Before coming to Bolivia, I had never been to a country where it was suggested one did not drink the tap water. As an avid water drinker in the US, I could not fathom having to avoid using the tap every day. Eventually, I had become accustomed to not drinking it, and it did not even register in my mind anymore. I did become more aware of what a sacred resource water is however. In December, I traveled to the Standing Rock Sioux tribe of North Dakota. Being in Bolivia and seeing the effects of water scarcity and lack of water sanitation reminded me of the slogan I saw across many signs, posters, and t-shirts concerning the Standing Rock Sioux: “Water is Life.”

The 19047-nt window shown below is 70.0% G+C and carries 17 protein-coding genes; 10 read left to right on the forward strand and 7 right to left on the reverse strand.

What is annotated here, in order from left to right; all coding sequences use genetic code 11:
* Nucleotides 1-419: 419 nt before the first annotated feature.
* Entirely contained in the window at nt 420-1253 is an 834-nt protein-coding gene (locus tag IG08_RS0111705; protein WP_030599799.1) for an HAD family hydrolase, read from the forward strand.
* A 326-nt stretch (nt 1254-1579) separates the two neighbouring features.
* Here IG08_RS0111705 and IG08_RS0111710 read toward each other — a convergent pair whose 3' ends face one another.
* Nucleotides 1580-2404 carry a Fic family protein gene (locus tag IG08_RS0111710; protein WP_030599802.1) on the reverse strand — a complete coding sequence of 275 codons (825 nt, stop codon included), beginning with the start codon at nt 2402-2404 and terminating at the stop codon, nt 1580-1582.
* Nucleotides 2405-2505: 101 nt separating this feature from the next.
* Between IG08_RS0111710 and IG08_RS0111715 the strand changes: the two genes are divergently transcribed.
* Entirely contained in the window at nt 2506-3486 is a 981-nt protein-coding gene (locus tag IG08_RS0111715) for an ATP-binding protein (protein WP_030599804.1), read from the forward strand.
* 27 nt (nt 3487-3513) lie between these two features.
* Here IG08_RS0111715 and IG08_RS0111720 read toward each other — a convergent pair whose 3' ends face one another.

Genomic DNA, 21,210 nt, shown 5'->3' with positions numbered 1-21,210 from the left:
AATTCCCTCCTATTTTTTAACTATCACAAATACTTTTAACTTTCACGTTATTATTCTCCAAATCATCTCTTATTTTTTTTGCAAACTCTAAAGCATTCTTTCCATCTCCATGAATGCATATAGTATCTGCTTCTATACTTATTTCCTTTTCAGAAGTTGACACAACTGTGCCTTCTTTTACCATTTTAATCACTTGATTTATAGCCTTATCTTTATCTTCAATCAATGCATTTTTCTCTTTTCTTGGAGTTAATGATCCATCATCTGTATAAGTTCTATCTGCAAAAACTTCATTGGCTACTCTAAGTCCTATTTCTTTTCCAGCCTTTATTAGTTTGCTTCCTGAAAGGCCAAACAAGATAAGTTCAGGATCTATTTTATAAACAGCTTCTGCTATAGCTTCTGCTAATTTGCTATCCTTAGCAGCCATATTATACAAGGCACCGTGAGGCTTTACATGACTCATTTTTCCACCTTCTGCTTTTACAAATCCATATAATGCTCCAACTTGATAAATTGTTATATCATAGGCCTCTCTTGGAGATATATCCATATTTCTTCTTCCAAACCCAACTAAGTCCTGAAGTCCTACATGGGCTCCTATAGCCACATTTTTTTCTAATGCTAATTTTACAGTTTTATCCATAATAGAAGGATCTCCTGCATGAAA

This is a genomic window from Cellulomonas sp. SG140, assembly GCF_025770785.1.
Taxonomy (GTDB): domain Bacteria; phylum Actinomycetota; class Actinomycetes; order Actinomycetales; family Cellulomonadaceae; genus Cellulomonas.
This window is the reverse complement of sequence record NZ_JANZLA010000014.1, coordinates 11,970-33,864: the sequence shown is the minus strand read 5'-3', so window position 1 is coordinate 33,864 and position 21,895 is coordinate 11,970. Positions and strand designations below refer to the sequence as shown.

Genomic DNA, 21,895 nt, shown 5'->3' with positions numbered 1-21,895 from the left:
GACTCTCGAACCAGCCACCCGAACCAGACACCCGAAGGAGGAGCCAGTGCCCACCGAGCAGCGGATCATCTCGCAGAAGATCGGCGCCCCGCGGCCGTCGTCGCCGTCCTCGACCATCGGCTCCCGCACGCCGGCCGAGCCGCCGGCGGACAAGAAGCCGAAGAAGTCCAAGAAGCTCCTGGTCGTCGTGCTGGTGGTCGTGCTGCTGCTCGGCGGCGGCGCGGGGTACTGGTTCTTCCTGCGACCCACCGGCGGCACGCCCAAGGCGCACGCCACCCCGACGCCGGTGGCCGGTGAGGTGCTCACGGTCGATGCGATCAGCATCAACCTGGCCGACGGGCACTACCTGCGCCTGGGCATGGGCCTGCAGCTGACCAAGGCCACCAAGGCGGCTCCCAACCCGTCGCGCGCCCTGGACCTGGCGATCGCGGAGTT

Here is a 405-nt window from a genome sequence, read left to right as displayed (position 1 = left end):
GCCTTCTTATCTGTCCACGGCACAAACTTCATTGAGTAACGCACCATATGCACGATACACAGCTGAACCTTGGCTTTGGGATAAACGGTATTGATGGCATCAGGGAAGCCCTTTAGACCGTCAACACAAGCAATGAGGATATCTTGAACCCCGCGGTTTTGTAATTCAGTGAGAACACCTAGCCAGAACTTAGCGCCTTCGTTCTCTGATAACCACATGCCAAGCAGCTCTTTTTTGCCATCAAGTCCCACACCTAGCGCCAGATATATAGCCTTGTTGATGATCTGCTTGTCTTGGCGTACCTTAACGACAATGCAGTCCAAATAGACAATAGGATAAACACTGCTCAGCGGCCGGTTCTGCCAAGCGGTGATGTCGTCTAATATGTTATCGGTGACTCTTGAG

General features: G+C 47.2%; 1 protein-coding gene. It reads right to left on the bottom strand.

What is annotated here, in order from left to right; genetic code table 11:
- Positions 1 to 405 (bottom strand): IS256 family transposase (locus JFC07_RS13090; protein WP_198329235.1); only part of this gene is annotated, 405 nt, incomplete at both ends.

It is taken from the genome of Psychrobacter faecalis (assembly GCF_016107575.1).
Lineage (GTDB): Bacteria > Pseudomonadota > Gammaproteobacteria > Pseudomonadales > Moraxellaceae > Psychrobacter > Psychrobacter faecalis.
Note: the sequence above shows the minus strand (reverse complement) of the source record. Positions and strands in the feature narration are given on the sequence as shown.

I had never previously been in a situation where I saw water as such a precious commodity. Complaints would often circle through our groups about feeling thirsty or suffering from chapped lips, yet we only had to deal with this problem for one month. Bolivians have woken up in the recent past to no water whatsoever, and the worry is far from over. Although we are going to leave and go home to a place where water security is not a worry, those in Bolivia cannot simply leave and escape the problems they are facing. It is a situation that makes you think about those daily things you can take for granted so easily.